US hedge fund Millennium International Management has raised its bet against Bank of Ireland's shares.
It comes as Davy says 2020 will be a write-off for banks, with losses across Irish lenders of €4bn.
Millennium now holds a short position in 1.41pc of the bank's shares, having lifted it from 0.91pc just over a week ago. The current short position is valued at just under €26.8m based on Bank of Ireland's €1.9bn market capitalisation.
Another US hedge fund giant, ExodusPoint Capital Management, has a 0.53pc short position in Bank of Ireland.
New York-based Millennium, which has $42bn (€39bn) of assets under management, first notified the Central Bank of a short in Bank of Ireland on April 29, when it held a position of 0.52pc.
When investors short a share, they are betting that its price will drop. They borrow a company's shares from other shareholders and can profit if the price falls by buying back the shares at a lower price to return them to their original owner. Short positions can turn sour if the share price in the target company rises.
Under European Union rules, short positions greater than 0.5pc of a listed company's stock must be publicly disclosed.
Shares in Bank of Ireland, whose chief executive is Francesca McDonagh, have risen since Millennium first revealed its short position in the group.
In the middle of this month, Bank of Ireland's market capitalisation was €1.45bn as its shares traded at about €1.30 each. Yesterday, its shares were changing hands at €1.76, or 35pc higher.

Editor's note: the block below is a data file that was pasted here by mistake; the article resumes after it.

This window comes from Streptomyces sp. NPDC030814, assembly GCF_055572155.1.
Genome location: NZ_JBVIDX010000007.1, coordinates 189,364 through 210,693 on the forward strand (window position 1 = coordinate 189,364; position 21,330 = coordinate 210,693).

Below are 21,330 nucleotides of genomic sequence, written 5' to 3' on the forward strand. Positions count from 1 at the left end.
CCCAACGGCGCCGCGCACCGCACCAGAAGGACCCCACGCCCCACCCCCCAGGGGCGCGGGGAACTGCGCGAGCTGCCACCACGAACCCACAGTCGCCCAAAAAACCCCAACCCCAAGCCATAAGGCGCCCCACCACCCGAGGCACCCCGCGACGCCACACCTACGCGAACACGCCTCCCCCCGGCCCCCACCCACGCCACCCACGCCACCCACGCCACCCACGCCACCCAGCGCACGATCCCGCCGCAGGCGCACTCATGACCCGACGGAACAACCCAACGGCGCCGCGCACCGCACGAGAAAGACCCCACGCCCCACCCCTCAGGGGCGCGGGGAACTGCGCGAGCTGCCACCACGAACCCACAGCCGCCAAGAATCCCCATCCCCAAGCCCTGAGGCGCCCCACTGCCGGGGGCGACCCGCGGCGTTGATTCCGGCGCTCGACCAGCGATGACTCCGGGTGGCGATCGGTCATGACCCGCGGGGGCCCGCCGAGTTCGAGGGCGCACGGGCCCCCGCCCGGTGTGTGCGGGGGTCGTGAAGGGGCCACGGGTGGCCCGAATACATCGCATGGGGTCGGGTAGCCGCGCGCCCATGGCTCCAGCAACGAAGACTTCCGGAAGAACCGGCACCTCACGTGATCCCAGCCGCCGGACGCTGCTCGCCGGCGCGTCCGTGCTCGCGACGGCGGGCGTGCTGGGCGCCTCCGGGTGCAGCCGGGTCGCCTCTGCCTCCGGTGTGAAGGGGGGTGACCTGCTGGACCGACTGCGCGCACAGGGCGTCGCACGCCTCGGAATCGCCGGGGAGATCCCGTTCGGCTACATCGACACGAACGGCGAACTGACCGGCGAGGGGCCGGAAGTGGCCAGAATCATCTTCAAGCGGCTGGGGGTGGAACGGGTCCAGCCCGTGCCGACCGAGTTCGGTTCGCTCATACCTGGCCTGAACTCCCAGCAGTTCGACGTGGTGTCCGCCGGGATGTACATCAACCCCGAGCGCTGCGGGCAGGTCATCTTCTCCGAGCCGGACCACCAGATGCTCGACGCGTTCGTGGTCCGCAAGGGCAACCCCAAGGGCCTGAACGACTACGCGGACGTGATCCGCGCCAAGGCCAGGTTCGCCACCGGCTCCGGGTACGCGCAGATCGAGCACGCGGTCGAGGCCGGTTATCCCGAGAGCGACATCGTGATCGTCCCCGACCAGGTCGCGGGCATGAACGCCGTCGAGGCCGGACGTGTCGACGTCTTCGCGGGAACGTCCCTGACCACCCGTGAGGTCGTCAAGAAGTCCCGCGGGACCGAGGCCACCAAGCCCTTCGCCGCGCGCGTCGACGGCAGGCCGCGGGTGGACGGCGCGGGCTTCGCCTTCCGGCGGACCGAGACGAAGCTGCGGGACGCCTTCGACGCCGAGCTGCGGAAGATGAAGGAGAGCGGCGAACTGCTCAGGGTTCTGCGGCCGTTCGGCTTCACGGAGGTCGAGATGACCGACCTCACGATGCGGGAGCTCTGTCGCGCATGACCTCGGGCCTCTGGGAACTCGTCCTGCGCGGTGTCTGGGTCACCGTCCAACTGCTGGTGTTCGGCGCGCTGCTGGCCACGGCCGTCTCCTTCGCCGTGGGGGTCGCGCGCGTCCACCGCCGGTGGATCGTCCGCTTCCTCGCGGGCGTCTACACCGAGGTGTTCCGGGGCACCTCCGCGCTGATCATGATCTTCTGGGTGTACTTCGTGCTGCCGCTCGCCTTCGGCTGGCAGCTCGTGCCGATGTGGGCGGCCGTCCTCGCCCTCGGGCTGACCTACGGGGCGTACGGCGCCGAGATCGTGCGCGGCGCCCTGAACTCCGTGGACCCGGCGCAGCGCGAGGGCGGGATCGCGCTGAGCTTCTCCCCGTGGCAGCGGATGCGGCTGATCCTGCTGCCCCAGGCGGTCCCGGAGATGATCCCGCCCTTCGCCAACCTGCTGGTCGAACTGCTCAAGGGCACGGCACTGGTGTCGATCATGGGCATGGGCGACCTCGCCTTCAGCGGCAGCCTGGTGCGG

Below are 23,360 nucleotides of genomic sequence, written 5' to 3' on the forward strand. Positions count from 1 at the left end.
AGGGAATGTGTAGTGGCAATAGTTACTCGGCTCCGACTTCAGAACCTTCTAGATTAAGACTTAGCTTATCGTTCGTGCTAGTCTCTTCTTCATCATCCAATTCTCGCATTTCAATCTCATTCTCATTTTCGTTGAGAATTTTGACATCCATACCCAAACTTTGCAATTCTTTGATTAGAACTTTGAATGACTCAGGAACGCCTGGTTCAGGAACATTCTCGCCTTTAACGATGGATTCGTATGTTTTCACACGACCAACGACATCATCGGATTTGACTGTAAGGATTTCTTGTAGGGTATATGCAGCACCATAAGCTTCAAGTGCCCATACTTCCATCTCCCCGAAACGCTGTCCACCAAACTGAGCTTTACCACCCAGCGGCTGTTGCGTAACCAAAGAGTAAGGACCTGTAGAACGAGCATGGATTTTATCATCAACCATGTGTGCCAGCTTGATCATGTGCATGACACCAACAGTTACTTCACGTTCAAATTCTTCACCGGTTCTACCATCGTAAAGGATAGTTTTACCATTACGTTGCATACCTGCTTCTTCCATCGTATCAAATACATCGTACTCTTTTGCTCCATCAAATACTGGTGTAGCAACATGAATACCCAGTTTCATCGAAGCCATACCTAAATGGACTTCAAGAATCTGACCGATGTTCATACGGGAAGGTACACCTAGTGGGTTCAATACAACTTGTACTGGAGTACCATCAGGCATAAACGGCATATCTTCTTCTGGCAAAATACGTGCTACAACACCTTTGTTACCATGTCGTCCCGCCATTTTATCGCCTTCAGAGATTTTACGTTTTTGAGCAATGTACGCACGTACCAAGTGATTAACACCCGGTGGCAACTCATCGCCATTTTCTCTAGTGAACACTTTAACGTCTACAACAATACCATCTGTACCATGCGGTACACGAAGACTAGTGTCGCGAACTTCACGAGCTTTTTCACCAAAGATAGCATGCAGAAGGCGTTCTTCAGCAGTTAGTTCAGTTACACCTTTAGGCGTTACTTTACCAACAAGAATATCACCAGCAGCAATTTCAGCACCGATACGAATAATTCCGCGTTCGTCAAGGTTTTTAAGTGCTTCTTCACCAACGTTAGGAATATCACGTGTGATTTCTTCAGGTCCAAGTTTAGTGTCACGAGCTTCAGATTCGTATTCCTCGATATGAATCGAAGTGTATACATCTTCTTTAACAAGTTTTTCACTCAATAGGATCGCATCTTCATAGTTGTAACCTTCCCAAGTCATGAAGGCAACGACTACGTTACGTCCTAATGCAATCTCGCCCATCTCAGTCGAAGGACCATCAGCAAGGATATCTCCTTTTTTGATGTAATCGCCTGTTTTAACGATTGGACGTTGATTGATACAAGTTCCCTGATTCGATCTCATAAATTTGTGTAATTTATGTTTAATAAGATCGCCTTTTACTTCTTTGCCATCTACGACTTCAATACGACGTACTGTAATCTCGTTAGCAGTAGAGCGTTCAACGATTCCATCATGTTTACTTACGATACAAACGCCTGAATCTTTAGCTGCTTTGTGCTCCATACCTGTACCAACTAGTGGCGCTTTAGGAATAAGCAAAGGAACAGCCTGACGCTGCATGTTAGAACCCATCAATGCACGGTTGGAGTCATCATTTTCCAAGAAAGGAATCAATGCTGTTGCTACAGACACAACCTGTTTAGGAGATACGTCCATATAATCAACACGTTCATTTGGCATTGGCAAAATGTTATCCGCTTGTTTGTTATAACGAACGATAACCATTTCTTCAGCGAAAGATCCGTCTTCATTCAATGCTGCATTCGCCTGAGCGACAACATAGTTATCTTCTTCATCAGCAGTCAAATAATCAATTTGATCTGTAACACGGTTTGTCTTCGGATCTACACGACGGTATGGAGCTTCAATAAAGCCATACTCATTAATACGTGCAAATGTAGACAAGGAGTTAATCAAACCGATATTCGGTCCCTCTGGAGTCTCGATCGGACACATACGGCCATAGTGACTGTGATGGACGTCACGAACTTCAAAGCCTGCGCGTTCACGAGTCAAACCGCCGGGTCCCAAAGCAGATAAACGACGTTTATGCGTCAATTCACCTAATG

ExodusPoint first revealed that it had a short position in Bank of Ireland on May 18.
Davy Stockbrokers said yesterday that, despite the challenges facing Irish banks, they have entered the pandemic from "positions of capital, funding and liquidity strength".
However, Davy warned that the impact of the crisis should not be underestimated.
"The economic shock arising from the pandemic and the associated restrictions will not only see a spike in impairment charges but will also significantly impact income generation as both loan demand and activity levels fall," Davy said.
Earlier this month, Bank of Ireland reported an underlying loss of €255m for the first quarter of 2020. It recorded adverse movements on valuations and other items totalling €155m, and impairment charges of €266m.